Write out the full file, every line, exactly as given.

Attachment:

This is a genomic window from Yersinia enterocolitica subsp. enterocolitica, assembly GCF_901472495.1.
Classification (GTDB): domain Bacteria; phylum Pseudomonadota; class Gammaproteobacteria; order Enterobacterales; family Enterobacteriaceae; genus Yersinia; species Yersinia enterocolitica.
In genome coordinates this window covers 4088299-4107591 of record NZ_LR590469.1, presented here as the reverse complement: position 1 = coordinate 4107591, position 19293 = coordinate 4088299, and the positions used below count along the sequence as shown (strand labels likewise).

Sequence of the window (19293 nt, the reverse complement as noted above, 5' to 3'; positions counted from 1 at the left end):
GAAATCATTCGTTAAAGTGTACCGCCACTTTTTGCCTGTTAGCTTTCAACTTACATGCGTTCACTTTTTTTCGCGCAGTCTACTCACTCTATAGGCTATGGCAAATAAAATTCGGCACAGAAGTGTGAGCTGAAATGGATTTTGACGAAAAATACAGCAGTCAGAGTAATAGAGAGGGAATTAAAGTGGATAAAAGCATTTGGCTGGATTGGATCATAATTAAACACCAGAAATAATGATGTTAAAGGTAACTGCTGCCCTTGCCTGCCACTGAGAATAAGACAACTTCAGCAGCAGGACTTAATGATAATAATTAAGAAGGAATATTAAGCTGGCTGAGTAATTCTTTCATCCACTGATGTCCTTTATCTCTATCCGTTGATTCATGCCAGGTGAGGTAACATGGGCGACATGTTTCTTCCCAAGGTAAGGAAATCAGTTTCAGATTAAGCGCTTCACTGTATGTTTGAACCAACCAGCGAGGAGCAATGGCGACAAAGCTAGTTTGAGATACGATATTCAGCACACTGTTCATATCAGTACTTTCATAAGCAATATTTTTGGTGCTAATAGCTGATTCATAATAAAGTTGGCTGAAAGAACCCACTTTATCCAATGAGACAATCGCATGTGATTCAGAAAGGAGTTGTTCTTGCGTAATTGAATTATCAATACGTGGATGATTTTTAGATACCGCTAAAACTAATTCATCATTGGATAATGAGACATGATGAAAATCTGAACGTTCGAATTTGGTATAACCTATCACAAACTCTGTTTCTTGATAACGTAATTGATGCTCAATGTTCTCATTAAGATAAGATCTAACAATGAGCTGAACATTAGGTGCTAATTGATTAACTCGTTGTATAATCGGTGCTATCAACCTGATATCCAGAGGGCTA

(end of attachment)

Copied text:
This is a genomic window from Yersinia enterocolitica subsp. enterocolitica, assembly GCF_901472495.1.
Classification (GTDB): domain Bacteria; phylum Pseudomonadota; class Gammaproteobacteria; order Enterobacterales; family Enterobacteriaceae; genus Yersinia; species Yersinia enterocolitica.
In genome coordinates this window covers 4088299-4107591 of record NZ_LR590469.1, presented here as the reverse complement: position 1 = coordinate 4107591, position 19293 = coordinate 4088299, and the positions used below count along the sequence as shown (strand labels likewise).

Sequence of the window (19293 nt, the reverse complement as noted above, 5' to 3'; positions counted from 1 at the left end):
GAAATCATTCGTTAAAGTGTACCGCCACTTTTTGCCTGTTAGCTTTCAACTTACATGCGTTCACTTTTTTTCGCGCAGTCTACTCACTCTATAGGCTATGGCAAATAAAATTCGGCACAGAAGTGTGAGCTGAAATGGATTTTGACGAAAAATACAGCAGTCAGAGTAATAGAGAGGGAATTAAAGTGGATAAAAGCATTTGGCTGGATTGGATCATAATTAAACACCAGAAATAATGATGTTAAAGGTAACTGCTGCCCTTGCCTGCCACTGAGAATAAGACAACTTCAGCAGCAGGACTTAATGATAATAATTAAGAAGGAATATTAAGCTGGCTGAGTAATTCTTTCATCCACTGATGTCCTTTATCTCTATCCGTTGATTCATGCCAGGTGAGGTAACATGGGCGACATGTTTCTTCCCAAGGTAAGGAAATCAGTTTCAGATTAAGCGCTTCACTGTATGTTTGAACCAACCAGCGAGGAGCAATGGCGACAAAGCTAGTTTGAGATACGATATTCAGCACACTGTTCATATCAGTACTTTCATAAGCAATATTTTTGGTGCTAATAGCTGATTCATAATAAAGTTGGCTGAAAGAACCCACTTTATCCAATGAGACAATCGCATGTGATTCAGAAAGGAGTTGTTCTTGCGTAATTGAATTATCAATACGTGGATGATTTTTAGATACCGCTAAAACTAATTCATCATTGGATAATGAGACATGATGAAAATCTGAACGTTCGAATTTGGTATAACCTATCACAAACTCTGTTTCTTGATAACGTAATTGATGCTCAATGTTCTCATTAAGATAAGATCTAACAATGAGCTGAACATTAGGTGCTAATTGATTAACTCGTTGTATAATCGGTGCTATCAACCTGATATCCAGAGGGCTA